3 Technical & Legal 3 Fair presentation of the risk insurer remedies The remedies seek to put the insurer in the position that they would have been in had a fair presentation of the risk been made. Therefore if the insurer can prove that they would not have underwritten the risk at all if a fair presentation had been made, then they would still be entitled to avoid the policy. However: If it appears that the insurers would have still underwritten the risk but on different terms then the policy will be treated as if those terms were applied from inception. If the insurer would have charged a higher premium then the claim payment will be proportionately reduced in keeping with the premium. COMMENTARY Though the proposals in the Insurance Bill are welcomed by most brokers and risk managers, this does not alter the default legal position when a breach of warranty has no connection with the cause of loss. In such circumstance the insured would not be indemnified unless the policy contains a clause to modify the legal position. JLT Specialty has not only championed changes to the legal landscape in this area but has also routinely negotiated the inclusion of more favourable nondisclosure, misrepresentation and fraud clauses into bespoke and standard policy wordings. The effect of the duty to make a fair presentation of the risk puts the onus on the insurer to ask questions when underwriting a risk. It also requires the policyholder s senior management, or those responsible for placing the insurance, to take an active and considered approach to what information is provided to the insurers. In order to avoid disputes and to provide clarity as to what was a fair presentation it would be sensible for risk managers to undertake and to evidence that they have done due diligence on the risks for which they are responsible for finding cover. For more information please contact Felix Ukaegbu:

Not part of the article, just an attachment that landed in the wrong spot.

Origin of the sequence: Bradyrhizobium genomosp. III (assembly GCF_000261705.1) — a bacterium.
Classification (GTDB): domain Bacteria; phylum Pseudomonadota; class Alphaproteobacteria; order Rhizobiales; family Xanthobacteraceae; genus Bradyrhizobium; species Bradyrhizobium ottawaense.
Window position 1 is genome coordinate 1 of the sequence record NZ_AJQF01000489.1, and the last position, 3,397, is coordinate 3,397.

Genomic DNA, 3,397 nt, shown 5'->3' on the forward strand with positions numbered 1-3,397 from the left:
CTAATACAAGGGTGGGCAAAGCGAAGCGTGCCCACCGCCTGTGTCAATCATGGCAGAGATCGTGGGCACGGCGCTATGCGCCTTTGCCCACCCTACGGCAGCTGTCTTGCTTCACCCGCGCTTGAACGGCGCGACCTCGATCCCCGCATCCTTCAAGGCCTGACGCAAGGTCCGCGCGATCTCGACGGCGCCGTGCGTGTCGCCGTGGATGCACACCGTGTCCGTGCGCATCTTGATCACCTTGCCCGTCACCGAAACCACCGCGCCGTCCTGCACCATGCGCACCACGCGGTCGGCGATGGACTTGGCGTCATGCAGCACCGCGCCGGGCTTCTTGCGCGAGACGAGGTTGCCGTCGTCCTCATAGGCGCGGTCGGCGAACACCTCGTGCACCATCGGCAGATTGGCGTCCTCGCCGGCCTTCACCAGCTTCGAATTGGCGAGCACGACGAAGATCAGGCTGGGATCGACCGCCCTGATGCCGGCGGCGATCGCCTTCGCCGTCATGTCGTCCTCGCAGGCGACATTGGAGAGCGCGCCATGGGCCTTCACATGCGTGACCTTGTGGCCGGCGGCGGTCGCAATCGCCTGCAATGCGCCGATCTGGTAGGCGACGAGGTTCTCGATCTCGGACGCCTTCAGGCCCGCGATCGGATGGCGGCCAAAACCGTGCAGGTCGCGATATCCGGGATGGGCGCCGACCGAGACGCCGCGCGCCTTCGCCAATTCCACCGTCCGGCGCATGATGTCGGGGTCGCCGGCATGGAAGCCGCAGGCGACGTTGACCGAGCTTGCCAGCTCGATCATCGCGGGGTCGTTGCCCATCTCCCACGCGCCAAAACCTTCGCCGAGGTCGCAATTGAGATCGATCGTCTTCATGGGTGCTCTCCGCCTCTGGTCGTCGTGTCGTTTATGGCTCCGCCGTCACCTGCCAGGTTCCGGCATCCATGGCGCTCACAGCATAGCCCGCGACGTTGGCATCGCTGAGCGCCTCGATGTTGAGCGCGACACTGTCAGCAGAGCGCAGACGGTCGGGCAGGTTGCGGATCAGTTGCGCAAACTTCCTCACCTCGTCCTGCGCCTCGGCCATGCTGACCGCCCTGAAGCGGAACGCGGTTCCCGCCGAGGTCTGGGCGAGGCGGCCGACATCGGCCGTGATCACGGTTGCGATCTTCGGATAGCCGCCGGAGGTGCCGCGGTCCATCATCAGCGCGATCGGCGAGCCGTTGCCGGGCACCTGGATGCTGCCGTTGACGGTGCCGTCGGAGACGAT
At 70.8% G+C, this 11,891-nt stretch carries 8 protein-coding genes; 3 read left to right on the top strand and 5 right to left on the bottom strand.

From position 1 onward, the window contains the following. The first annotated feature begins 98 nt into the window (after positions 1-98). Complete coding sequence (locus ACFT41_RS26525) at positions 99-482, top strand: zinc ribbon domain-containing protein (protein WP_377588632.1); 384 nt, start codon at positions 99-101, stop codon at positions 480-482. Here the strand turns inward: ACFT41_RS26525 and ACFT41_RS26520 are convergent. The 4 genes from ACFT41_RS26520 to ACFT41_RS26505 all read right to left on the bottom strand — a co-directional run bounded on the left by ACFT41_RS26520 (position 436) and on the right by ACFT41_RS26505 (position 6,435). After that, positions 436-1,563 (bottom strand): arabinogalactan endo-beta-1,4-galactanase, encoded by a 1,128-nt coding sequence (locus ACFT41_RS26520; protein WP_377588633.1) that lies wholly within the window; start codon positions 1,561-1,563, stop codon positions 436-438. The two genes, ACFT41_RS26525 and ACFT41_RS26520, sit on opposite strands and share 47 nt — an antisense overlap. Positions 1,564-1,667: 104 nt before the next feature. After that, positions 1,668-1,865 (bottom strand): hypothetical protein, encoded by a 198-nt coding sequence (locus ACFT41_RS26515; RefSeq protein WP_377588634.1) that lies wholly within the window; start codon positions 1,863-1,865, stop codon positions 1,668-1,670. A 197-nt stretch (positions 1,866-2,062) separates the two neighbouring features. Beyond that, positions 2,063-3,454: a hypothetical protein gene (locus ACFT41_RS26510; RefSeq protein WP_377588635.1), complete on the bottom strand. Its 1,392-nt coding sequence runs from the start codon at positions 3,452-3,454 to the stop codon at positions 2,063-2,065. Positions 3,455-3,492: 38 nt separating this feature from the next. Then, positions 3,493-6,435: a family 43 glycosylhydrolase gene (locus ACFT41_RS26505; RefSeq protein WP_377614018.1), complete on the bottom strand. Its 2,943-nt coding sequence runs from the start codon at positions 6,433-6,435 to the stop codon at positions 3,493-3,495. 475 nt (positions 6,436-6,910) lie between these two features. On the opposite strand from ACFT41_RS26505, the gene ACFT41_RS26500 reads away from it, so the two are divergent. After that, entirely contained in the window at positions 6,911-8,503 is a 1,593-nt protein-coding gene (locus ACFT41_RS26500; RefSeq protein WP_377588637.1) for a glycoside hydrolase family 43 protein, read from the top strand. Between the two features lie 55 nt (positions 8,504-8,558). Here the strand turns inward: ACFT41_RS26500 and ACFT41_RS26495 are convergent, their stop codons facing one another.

4 4 RISK PRACTICE Technical & Legal November 2014 When are final damages really final? The recent decision in Kendall v Dowdall has removed the certainty afforded by the practice of awarding final damages in asbestos related cases. Until this decision, final damages were intended to fully compensate the claimant both in respect of the condition itself and the increased possibility of developing a more serious asbestosrelated illness in the future. THE FIRST ACTION In June 1998, the claimant was diagnosed with asbestosis and pleural plaques. In March 2001, he brought proceedings against eight former employers whom he alleged had exposed him to asbestos. As well as disability resulting from asbestosis, the medical experts agreed that the claimant had a risk of developing other asbestos-related conditions including mesothelioma. In April 2003, the claimant obtained a judgment against seven of the defendants (the eighth was wrongly joined). The Judge awarded 26,000 as a full and final settlement of the claim with an element of the award intended to compensate the claimant for the risk of developing mesothelioma in future. THE SECOND ACTION The claimant unfortunately went on to develop mesothelioma. He brought proceedings (the second action) against three new defendants. These defendants had not been sued in the first action. The questions for the Court (tried as preliminary issues) were: 1. Was the second action an abuse of process? 2. Should the action be allowed to proceed as it related to the same issues of the original action? 3. Was the second action barred by the Limitation Act 1980? (which creates a time limit for bringing a claim). FINDINGS 1. Abuse of process The judge found that the second action was not an abuse of process. This was because: The three defendants in the second action were not parties to the first action. The claimant s decision not to sue the defendants in the first action was honestly made and was because the claimant s solicitors had been unable to trace the three defendant s insurers.